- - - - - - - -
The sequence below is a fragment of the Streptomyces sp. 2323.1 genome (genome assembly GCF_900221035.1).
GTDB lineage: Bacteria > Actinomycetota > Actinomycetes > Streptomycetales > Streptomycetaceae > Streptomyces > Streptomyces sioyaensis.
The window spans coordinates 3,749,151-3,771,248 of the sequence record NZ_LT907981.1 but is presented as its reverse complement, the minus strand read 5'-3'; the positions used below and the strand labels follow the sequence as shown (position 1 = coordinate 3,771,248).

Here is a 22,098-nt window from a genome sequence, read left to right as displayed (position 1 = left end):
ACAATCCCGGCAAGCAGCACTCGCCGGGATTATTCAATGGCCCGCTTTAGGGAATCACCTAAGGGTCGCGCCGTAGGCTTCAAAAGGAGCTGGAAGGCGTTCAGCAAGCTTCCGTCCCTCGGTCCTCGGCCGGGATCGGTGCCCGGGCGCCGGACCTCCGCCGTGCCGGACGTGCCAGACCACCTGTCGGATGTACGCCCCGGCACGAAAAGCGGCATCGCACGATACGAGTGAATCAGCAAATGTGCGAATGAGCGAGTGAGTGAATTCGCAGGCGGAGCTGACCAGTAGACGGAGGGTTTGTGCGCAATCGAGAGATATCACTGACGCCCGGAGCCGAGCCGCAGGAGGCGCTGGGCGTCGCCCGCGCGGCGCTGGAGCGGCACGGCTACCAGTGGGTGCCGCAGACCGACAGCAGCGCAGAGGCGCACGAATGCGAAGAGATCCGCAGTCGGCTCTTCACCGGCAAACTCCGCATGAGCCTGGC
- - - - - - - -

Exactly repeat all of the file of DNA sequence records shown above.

The sequence below is a fragment of the Streptomyces sp. 2323.1 genome (genome assembly GCF_900221035.1).
GTDB lineage: Bacteria > Actinomycetota > Actinomycetes > Streptomycetales > Streptomycetaceae > Streptomyces > Streptomyces sioyaensis.
The window spans coordinates 3,749,151-3,771,248 of the sequence record NZ_LT907981.1 but is presented as its reverse complement, the minus strand read 5'-3'; the positions used below and the strand labels follow the sequence as shown (position 1 = coordinate 3,771,248).

Here is a 22,098-nt window from a genome sequence, read left to right as displayed (position 1 = left end):
ACAATCCCGGCAAGCAGCACTCGCCGGGATTATTCAATGGCCCGCTTTAGGGAATCACCTAAGGGTCGCGCCGTAGGCTTCAAAAGGAGCTGGAAGGCGTTCAGCAAGCTTCCGTCCCTCGGTCCTCGGCCGGGATCGGTGCCCGGGCGCCGGACCTCCGCCGTGCCGGACGTGCCAGACCACCTGTCGGATGTACGCCCCGGCACGAAAAGCGGCATCGCACGATACGAGTGAATCAGCAAATGTGCGAATGAGCGAGTGAGTGAATTCGCAGGCGGAGCTGACCAGTAGACGGAGGGTTTGTGCGCAATCGAGAGATATCACTGACGCCCGGAGCCGAGCCGCAGGAGGCGCTGGGCGTCGCCCGCGCGGCGCTGGAGCGGCACGGCTACCAGTGGGTGCCGCAGACCGACAGCAGCGCAGAGGCGCACGAATGCGAAGAGATCCGCAGTCGGCTCTTCACCGGCAAACTCCGCATGAGCCTGGC